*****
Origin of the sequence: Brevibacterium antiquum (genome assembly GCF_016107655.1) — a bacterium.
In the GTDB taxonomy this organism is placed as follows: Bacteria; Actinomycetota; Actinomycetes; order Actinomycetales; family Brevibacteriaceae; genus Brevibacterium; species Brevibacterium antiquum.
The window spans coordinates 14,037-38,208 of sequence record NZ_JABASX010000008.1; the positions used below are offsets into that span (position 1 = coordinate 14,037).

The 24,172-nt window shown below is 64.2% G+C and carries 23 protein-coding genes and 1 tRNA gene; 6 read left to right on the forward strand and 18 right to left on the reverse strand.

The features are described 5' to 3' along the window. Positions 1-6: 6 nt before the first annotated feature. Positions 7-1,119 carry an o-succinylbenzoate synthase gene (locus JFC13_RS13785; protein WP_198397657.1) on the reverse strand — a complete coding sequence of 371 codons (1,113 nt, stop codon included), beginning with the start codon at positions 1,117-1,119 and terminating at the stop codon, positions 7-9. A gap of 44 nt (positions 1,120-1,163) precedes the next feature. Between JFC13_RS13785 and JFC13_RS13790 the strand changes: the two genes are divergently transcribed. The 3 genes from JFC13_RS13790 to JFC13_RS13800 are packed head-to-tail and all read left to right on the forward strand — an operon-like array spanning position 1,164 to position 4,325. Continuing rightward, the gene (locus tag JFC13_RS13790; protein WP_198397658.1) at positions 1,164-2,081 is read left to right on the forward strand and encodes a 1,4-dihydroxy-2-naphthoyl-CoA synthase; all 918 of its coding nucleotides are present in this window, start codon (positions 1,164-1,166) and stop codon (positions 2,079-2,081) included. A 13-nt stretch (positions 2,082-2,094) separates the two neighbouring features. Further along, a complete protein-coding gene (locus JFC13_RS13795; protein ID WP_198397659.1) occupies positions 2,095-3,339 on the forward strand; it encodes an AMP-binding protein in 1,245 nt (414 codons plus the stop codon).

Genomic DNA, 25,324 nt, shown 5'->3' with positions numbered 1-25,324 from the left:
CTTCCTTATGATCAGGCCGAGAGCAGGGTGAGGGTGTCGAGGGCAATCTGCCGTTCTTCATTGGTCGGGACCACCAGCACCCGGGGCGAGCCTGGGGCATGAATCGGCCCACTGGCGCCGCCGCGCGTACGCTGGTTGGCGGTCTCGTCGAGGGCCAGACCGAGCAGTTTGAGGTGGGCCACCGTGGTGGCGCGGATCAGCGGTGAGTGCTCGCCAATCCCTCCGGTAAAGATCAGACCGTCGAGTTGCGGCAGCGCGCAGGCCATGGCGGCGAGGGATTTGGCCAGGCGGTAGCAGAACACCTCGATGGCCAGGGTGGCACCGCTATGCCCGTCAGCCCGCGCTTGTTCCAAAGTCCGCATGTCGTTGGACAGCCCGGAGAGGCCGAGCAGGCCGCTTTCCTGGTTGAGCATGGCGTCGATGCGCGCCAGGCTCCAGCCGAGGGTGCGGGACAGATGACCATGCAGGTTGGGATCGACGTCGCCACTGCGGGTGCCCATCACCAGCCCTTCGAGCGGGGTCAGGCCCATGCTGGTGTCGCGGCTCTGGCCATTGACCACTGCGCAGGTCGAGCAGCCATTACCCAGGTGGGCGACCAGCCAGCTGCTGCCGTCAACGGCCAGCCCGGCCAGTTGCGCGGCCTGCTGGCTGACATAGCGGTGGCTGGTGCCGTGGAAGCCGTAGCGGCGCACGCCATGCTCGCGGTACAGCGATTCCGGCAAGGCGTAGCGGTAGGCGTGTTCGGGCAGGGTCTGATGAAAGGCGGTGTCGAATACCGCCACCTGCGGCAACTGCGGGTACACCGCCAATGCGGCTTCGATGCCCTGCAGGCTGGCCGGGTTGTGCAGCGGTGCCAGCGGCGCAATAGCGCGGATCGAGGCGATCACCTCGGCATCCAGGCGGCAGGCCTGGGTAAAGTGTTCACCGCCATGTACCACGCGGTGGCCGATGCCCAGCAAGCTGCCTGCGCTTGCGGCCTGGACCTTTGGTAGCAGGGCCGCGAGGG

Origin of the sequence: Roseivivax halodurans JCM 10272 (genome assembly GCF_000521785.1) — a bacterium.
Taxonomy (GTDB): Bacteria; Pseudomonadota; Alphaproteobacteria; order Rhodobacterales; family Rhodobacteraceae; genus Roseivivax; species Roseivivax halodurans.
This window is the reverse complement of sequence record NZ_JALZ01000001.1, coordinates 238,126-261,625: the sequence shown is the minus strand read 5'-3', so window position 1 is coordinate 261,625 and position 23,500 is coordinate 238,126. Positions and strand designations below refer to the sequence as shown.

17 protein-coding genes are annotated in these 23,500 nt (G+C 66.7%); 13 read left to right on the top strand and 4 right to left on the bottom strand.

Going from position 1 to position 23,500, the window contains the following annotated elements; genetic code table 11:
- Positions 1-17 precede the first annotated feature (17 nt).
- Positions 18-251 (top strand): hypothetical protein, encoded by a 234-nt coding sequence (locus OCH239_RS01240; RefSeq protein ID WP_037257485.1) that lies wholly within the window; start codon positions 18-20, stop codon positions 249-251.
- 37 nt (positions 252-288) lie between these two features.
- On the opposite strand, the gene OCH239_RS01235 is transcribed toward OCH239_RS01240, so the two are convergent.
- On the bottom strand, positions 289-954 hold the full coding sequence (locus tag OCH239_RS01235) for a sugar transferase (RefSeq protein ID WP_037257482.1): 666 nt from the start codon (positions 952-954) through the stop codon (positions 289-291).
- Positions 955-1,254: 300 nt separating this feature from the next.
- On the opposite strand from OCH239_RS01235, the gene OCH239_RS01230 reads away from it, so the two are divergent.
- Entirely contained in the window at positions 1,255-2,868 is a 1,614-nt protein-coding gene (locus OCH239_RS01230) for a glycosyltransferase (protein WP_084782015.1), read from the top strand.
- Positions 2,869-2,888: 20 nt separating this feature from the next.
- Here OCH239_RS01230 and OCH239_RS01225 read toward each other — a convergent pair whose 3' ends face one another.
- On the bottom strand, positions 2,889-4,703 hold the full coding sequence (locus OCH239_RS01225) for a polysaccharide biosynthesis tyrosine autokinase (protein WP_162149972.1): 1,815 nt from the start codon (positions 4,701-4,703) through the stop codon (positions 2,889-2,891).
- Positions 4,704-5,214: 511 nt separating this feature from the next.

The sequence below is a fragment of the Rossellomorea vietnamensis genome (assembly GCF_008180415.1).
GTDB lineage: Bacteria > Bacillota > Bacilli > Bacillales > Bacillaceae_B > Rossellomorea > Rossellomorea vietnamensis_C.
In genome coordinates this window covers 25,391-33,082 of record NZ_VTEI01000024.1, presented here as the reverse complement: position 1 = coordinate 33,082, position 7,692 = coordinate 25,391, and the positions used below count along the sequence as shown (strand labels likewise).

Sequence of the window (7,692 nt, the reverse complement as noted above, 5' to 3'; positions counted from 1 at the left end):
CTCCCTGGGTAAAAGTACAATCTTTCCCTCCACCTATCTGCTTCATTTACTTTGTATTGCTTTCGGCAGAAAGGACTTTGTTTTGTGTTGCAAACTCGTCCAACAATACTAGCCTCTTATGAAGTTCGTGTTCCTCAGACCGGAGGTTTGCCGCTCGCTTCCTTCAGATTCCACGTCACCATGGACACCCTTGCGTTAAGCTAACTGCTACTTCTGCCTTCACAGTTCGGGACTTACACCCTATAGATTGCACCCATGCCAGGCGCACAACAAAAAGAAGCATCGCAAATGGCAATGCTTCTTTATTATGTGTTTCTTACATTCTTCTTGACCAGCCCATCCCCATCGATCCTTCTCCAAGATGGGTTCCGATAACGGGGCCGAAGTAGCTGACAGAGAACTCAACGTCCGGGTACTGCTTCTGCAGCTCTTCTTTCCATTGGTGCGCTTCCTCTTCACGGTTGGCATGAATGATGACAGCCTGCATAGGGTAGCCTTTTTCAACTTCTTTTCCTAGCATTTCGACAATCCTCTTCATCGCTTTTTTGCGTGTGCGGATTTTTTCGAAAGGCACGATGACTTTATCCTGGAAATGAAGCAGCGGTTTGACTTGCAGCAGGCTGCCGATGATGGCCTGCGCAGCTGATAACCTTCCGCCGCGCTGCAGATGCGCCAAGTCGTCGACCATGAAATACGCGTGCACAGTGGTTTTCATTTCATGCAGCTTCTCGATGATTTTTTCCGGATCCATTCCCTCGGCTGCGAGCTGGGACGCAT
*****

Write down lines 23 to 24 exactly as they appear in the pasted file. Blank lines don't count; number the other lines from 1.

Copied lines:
- On the bottom strand, positions 2,889-4,703 hold the full coding sequence (locus OCH239_RS01225) for a polysaccharide biosynthesis tyrosine autokinase (protein WP_162149972.1): 1,815 nt from the start codon (positions 4,701-4,703) through the stop codon (positions 2,889-2,891).
- Positions 4,704-5,214: 511 nt separating this feature from the next.